b.    We do not know anyone in a purely human way. We must see people with a different lens. How do we get there? If anyone is in Christ, he is a new creation. We are in Christ and are able to see people in a fresh way. In the HCSB the verse reads: “Therefore if anyone is in Christ, there is a new creation.” There is a new person and a new community because of the reconciliation Jesus brings. The kingdom expression is not merely the kingdom of God within me, but there is a new order that has been instituted by the re-birth of individuals. The old nature and the old order has been swept aside by the New Creation and New Order (1Cor 7:31).

c.     We can justify our sin with our “defense mechanisms.” We have realize that the Kingdom of God does not show up when your church plant shows up. It already showed up when Christ came. A church planter can be prone to this given the initiation.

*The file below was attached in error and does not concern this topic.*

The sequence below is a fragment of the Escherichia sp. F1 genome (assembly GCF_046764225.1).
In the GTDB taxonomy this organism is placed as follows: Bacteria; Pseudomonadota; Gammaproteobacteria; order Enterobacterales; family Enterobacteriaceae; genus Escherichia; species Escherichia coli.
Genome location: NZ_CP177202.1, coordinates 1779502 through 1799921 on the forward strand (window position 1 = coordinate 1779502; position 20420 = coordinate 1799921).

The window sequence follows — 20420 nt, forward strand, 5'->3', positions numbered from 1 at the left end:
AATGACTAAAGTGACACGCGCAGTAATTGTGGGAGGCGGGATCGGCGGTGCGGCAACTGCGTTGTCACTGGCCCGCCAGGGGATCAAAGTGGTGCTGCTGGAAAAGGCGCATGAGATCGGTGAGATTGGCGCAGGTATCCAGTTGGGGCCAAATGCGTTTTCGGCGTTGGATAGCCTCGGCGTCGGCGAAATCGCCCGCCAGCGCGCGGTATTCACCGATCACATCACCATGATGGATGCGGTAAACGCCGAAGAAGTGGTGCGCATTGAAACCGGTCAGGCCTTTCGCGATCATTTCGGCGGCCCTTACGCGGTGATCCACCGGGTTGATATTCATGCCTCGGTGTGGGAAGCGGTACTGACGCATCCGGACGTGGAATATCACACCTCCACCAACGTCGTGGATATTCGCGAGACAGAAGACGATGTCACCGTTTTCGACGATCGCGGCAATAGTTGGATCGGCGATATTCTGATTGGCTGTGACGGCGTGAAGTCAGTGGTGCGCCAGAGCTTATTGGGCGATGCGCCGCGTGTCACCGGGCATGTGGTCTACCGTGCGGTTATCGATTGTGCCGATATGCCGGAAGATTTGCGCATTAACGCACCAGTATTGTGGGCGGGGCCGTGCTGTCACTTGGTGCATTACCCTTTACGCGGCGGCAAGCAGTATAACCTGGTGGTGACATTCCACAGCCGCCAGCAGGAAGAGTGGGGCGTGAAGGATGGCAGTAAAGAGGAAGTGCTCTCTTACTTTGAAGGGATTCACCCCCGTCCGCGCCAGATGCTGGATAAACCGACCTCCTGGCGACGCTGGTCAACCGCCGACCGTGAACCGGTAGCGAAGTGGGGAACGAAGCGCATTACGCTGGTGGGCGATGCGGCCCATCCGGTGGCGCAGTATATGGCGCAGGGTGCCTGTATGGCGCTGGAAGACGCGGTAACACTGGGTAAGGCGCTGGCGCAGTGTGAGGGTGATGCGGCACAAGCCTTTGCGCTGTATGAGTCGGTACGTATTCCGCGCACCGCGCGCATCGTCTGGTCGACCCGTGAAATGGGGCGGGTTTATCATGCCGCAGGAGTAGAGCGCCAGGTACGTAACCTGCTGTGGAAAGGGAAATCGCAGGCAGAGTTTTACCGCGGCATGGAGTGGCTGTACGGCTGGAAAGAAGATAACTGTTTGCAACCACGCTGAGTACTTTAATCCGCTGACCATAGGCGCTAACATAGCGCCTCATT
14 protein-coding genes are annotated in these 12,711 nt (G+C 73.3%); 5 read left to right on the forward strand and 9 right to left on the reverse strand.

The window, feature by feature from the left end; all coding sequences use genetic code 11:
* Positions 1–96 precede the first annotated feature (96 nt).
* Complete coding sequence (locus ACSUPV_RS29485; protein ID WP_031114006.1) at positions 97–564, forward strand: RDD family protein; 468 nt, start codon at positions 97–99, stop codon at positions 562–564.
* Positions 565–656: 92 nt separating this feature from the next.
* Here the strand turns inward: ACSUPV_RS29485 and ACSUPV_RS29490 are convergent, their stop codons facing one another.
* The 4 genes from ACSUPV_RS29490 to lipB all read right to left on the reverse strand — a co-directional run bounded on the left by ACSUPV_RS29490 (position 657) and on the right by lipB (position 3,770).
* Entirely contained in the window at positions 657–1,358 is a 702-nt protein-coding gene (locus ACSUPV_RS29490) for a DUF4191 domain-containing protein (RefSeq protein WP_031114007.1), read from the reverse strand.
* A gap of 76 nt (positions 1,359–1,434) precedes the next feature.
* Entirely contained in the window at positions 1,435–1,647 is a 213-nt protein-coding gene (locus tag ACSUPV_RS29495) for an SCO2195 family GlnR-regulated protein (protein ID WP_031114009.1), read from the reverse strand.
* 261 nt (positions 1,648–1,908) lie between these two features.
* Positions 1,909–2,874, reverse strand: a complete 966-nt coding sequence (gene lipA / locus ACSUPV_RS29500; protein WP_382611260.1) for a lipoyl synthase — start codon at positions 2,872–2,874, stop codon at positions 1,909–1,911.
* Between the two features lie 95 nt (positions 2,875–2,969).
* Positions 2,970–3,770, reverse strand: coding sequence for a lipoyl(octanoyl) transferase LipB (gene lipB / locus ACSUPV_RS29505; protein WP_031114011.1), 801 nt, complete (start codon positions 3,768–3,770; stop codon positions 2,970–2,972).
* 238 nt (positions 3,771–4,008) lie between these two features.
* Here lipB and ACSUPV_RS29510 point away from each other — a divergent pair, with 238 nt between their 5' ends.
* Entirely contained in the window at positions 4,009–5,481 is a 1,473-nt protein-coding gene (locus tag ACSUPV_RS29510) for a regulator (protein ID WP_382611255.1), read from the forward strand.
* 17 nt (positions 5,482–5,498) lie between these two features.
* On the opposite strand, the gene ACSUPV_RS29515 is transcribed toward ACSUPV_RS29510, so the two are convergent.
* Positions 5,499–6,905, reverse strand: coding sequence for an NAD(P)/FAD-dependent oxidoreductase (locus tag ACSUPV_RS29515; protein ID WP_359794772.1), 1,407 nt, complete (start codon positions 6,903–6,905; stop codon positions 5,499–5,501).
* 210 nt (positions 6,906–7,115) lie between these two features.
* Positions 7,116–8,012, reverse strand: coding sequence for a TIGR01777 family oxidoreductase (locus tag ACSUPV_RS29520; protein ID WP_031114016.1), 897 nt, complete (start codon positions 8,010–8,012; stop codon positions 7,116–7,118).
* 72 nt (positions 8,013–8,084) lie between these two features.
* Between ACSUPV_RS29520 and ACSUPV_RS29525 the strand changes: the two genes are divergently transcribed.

d.    How?

                      i.     We need to co-operate as much as we can on a local level. We don’t need to diminish our differences, but affirm

                     ii.     We need to be careful not denigrate other churches as we talk about the

1.  Biblically faithful

2.  Culturally relevant

3.  Counter-cultural communities



2.    A Mission of Reconciliation (18-19)

a.    Jesus’ mission is our mission

                      i.     To serve: Luke 4:18-19

                     ii.     To save: Luke 19:10